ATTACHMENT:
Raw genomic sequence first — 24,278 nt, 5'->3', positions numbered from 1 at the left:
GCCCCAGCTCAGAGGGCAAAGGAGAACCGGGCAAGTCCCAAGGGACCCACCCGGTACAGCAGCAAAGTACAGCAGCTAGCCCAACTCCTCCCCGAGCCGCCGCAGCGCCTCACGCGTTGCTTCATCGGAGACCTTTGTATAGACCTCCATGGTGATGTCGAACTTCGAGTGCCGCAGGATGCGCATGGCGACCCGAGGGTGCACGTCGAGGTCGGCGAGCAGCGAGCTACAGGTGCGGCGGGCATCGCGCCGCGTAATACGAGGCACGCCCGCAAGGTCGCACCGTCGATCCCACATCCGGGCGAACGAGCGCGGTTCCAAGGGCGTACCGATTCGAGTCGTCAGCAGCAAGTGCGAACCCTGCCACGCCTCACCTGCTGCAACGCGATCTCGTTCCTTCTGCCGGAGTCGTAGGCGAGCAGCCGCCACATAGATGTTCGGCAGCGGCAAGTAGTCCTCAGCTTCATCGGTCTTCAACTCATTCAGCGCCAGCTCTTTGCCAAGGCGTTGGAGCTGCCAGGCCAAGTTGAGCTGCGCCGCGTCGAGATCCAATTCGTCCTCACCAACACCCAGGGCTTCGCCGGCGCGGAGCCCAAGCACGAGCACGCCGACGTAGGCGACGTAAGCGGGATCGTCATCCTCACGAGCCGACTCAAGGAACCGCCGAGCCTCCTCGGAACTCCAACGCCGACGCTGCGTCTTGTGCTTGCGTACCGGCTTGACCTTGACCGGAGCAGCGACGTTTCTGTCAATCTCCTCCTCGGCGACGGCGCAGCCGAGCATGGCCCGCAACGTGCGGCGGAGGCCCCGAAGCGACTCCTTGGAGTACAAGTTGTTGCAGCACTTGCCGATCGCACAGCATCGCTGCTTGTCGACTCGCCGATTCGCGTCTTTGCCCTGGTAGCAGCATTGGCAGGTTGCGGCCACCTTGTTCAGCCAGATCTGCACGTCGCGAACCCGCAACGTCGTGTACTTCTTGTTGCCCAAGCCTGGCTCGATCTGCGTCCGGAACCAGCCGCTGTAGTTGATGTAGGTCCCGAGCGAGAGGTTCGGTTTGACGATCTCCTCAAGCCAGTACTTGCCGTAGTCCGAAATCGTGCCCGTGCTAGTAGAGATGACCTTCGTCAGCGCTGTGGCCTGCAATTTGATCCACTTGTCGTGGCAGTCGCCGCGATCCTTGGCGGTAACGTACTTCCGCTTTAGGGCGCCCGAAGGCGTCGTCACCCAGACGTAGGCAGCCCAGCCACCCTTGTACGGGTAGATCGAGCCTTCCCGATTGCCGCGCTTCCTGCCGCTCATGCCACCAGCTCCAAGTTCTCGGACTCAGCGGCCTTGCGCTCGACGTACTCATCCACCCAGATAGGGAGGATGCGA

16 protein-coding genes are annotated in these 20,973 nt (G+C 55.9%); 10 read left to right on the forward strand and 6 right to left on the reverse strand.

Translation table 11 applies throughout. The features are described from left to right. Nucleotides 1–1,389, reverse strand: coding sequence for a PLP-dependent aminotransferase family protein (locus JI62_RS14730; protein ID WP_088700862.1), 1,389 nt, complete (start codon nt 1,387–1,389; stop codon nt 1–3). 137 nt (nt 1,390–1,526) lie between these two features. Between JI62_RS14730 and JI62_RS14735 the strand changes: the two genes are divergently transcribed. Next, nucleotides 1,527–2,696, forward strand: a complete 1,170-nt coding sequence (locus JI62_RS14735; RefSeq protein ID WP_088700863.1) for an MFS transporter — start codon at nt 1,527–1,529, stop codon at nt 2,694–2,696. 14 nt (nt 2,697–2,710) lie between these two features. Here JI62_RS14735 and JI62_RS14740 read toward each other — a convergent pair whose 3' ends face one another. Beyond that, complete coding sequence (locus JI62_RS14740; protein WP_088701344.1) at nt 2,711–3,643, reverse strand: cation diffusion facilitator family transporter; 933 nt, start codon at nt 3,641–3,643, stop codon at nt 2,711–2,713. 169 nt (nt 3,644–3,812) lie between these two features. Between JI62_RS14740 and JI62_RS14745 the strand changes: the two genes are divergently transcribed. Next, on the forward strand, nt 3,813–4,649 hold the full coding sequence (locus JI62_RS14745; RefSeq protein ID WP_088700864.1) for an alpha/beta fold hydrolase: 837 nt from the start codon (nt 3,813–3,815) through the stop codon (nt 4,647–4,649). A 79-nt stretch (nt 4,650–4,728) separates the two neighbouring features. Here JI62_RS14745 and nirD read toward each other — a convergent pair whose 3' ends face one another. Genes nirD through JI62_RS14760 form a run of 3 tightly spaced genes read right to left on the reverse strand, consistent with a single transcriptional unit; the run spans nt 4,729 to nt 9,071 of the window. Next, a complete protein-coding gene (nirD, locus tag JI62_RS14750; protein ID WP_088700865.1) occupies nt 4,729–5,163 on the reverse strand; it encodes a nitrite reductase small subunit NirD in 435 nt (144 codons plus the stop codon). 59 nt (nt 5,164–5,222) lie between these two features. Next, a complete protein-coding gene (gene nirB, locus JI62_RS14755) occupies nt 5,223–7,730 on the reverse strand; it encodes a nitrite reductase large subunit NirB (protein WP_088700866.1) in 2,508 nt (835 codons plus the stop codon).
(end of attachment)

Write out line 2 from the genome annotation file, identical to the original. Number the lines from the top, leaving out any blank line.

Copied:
GCCCCAGCTCAGAGGGCAAAGGAGAACCGGGCAAGTCCCAAGGGACCCACCCGGTACAGCAGCAAAGTACAGCAGCTAGCCCAACTCCTCCCCGAGCCGCCGCAGCGCCTCACGCGTTGCTTCATCGGAGACCTTTGTATAGACCTCCATGGTGATGTCGAACTTCGAGTGCCGCAGGATGCGCATGGCGACCCGAGGGTGCACGTCGAGGTCGGCGAGCAGCGAGCTACAGGTGCGGCGGGCATCGCGCCGCGTAATACGAGGCACGCCCGCAAGGTCGCACCGTCGATCCCACATCCGGGCGAACGAGCGCGGTTCCAAGGGCGTACCGATTCGAGTCGTCAGCAGCAAGTGCGAACCCTGCCACGCCTCACCTGCTGCAACGCGATCTCGTTCCTTCTGCCGGAGTCGTAGGCGAGCAGCCGCCACATAGATGTTCGGCAGCGGCAAGTAGTCCTCAGCTTCATCGGTCTTCAACTCATTCAGCGCCAGCTCTTTGCCAAGGCGTTGGAGCTGCCAGGCCAAGTTGAGCTGCGCCGCGTCGAGATCCAATTCGTCCTCACCAACACCCAGGGCTTCGCCGGCGCGGAGCCCAAGCACGAGCACGCCGACGTAGGCGACGTAAGCGGGATCGTCATCCTCACGAGCCGACTCAAGGAACCGCCGAGCCTCCTCGGAACTCCAACGCCGACGCTGCGTCTTGTGCTTGCGTACCGGCTTGACCTTGACCGGAGCAGCGACGTTTCTGTCAATCTCCTCCTCGGCGACGGCGCAGCCGAGCATGGCCCGCAACGTGCGGCGGAGGCCCCGAAGCGACTCCTTGGAGTACAAGTTGTTGCAGCACTTGCCGATCGCACAGCATCGCTGCTTGTCGACTCGCCGATTCGCGTCTTTGCCCTGGTAGCAGCATTGGCAGGTTGCGGCCACCTTGTTCAGCCAGATCTGCACGTCGCGAACCCGCAACGTCGTGTACTTCTTGTTGCCCAAGCCTGGCTCGATCTGCGTCCGGAACCAGCCGCTGTAGTTGATGTAGGTCCCGAGCGAGAGGTTCGGTTTGACGATCTCCTCAAGCCAGTACTTGCCGTAGTCCGAAATCGTGCCCGTGCTAGTAGAGATGACCTTCGTCAGCGCTGTGGCCTGCAATTTGATCCACTTGTCGTGGCAGTCGCCGCGATCCTTGGCGGTAACGTACTTCCGCTTTAGGGCGCCCGAAGGCGTCGTCACCCAGACGTAGGCAGCCCAGCCACCCTTGTACGGGTAGATCGAGCCTTCCCGATTGCCGCGCTTCCTGCCGCTCATGCCACCAGCTCCAAGTTCTCGGACTCAGCGGCCTTGCGCTCGACGTACTCATCCACCCAGATAGGGAGGATGCGA